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Publication numberUS2455992 A
Publication typeGrant
Publication dateDec 14, 1948
Filing dateJan 25, 1947
Priority dateJan 25, 1947
Publication numberUS 2455992 A, US 2455992A, US-A-2455992, US2455992 A, US2455992A
InventorsJr Thomas T Goldsmith, Mann Estle Ray
Original AssigneeDu Mont Allen B Lab Inc
Export CitationBiBTeX, EndNote, RefMan
External Links: USPTO, USPTO Assignment, Espacenet
Cathode-ray tube amusement device
US 2455992 A
Abstract  available in
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Claims  available in
Description  (OCR text may contain errors)

Dec. 14,1948.. I T. 'r. GOLDSMITH, JR., ETAL 2,455,992

CATHODE-RAY TUBE AMUSEMENT DEVICE .Filea Jan. 25, 1947 2 Sheets-Sheet 1' INVENTORS I 'IBY" Dec. 14, 1948- 'T. T. GOLDSMITH, JR., ETAL 2,455,992

CATHODE-RAY TUBE AMUSEMENT DEVICE Filed. Jan. 25, 1947 2 Sheets-Sheet 2 ,J a n h, E Ego n a l 5.466.127 M; 'uvmvrons Patented Dec. 14, 1948 umrao ""srrAr s PATENT ,o -"mcsf Thomas T. Goldsmith, J r., Cedar Grove, and Estle Ra'y Man'n, Upper Montclair, N. J., assignors to Allen: B. Du Mont Laboratories, Inc., Passaic, I N. J., a corporation of Delaware I {application January '25, 1947, Serial No. 724,444

*6 Claims. (Cl. 315-26) 1 --This invention relates'to adevice with whicha game can be played. The-gameis of such acharacter that it requires care and skill in playing it or operating the device with which the game is played. Skill-can be-increased with practice and the exercise of care contributes tosuccess.

In ==carrying out the invention a cathode-ray tubeis used upon the face of which the trace of the ray or electron beam can be seen. One or more targets, such as pictures of airplanes, for example, are placed upon the-face of the tubeand controls are availabletothe player so that he can manipulate the trace or position of the beam which is automatically causedto-move across the face *ofthej tube. This movement of'the beam may be periodic and its repetition rate may be varied. It's path is "preferably caused todepart irom a straight line so as to require an'increased amount of skill and care for success in playingthe game.

The "game can be made more spectacular, and the interest therein both from the players and the observers standpoint can be'increased, by making a visible explosion of the cath o'de ray beam take place when the target is hit.

The invention maybe" understood from the description in connection with the accompanying drawings, in which: 1

Fig. 1 is a diagram of electrical connections suitablefor operatingthedevice; Fig. 2 is-a'di'agram on anenlarged scale, showing some of the details bfFigJl and additional elements; I

*Fig. 3 is a diagram showing "someof the details of a pair of deflecting plates; and

Fig. 4 shows the end of a cathode-ray tube, and suitable controls for' operating thedevice. I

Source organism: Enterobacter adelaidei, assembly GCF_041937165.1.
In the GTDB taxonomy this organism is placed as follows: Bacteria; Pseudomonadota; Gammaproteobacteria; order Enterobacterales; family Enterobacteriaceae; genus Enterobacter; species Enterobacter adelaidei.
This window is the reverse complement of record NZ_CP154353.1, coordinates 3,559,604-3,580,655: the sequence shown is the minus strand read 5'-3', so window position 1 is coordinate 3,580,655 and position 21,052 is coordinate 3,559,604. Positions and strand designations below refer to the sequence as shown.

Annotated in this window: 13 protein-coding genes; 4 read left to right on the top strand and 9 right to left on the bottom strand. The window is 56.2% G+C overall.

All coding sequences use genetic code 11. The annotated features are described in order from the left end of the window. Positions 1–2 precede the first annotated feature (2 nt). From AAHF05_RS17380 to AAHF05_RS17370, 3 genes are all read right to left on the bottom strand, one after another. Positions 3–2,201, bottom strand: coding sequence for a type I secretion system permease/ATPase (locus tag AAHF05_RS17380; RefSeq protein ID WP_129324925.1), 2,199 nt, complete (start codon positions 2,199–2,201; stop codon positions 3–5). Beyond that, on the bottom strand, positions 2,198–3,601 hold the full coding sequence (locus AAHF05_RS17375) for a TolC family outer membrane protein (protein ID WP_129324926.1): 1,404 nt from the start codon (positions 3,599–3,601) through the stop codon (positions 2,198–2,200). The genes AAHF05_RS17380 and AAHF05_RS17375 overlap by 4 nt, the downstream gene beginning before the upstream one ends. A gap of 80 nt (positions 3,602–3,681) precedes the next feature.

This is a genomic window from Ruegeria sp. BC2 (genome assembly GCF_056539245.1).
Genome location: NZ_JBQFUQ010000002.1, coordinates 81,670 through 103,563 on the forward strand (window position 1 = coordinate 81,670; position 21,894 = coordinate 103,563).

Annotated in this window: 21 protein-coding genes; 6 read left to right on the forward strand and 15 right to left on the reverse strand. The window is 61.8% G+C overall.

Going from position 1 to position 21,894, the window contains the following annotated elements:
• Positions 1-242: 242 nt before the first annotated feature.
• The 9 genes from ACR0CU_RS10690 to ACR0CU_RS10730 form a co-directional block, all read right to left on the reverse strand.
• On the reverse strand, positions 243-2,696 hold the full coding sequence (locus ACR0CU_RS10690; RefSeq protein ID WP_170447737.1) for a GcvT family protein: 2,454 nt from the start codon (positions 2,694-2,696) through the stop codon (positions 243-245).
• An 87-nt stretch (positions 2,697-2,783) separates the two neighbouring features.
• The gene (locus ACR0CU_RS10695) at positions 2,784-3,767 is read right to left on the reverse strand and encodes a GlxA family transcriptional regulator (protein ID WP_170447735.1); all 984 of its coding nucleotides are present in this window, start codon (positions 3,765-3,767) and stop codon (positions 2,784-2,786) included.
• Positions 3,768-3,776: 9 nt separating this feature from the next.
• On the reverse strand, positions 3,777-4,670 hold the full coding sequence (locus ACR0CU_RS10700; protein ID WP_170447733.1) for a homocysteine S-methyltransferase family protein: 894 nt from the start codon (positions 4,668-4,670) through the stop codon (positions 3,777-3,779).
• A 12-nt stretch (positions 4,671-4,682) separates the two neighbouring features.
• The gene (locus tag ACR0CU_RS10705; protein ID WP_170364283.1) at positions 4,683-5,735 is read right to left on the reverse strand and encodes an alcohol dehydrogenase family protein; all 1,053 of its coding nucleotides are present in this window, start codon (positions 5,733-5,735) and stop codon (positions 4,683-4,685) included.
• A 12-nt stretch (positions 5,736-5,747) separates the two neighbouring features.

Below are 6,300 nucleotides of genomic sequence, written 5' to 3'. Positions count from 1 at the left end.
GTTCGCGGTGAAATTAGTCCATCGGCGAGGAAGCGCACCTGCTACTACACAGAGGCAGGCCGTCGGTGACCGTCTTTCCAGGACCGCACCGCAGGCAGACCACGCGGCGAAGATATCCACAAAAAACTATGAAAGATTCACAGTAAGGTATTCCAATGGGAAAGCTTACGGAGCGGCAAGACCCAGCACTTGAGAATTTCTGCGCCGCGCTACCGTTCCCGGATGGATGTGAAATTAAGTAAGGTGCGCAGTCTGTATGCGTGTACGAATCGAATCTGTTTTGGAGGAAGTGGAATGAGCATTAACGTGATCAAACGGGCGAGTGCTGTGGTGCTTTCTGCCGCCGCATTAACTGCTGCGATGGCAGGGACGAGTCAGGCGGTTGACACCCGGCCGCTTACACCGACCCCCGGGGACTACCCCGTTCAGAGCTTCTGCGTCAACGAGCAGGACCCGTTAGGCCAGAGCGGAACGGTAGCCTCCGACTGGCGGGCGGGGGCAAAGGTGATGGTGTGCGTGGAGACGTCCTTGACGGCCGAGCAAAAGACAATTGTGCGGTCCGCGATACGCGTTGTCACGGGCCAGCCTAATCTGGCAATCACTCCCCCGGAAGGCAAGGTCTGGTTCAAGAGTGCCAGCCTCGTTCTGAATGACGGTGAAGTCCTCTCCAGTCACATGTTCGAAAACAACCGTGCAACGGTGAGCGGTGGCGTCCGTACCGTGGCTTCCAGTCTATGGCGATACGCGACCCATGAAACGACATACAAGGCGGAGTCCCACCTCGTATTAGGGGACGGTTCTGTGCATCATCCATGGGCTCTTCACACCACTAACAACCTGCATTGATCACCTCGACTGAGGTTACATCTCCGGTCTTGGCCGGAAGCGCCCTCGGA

In thedrawings, reference-character 1 indicates a variable resistorthatis in series "with afixed resistor 2. These resistors are fed from any convenient source of positive potential. They are the load resistors of the thyratron '3 which has 'a variable resistor l its-cathode-circuit. A switch 5 is-provided for short-'circuitingthe resistor t, thus firing the thyratronmanually'whenever de-'- sired for a purpose toflce explained later. The grid 6 of the thyratron 3 in connected to ground. The -condenser"l together with variable resistor I and fixed resistor 2 gives the desired time constants for the sawtooth wave which is the output on lead '8 that is connected to the plateof the thyratron 3. Resistor =9 in series-with thevariable resistor- 4 *is used :for setting orfixing' the positive voltage ofthe cathode of thyratronb. I 1 .;..;A nattenuating resistor M ds provided in -the lead 8. This resistor I0 is in series with the re sistors, II and I2 which are in parallel with each other and have one end of each grounded. Resistors I I and I2 are ganged to acommon control M .as indicated by the dotted line so that as one contactor is moved toward ground the other contactor I5 is moved away from ground. The movable contactor IS on resistor I I is connected by lead It to the control grid ll of tube I 8 which is part of a balanced phase inverter deflection amplifier which is to be described below. The plate Id of tube 18 is connected by lead 20 to one of the vertical deflection plates 2| .oi the cathode-ray tube mentioned above and which is indicated at O in Fig. 2. I The load resistor "for tube 18 is resistor 22. The cathode of tube I8 is connected to the cathode of tube 23 which is another tube of the balanced deflection amplifier mentioned above. A resistor .24 connectes the cathodes .of tubes 2H! and 23 toground. Resistor 25 and a variable rer sistor 2.6 are connected in series between a source of positive potential and ground. Lead 23 connectsa point between resistors .25 and 2.6 to the control grid "28 of tube 23. The plate load ofethis tube is resistor 29, and the plate of this-tube is connected by lead 30 to the othervertical deflection plate 3| of the cathode-ray tubeuOfTh-c screen grids of tubes I8 and 23 are connected together by lead .32. This lead is connected by resistor 33 to'the source of positive potentialy-and a capacitor 34 is connected between this resistor 33 and ground.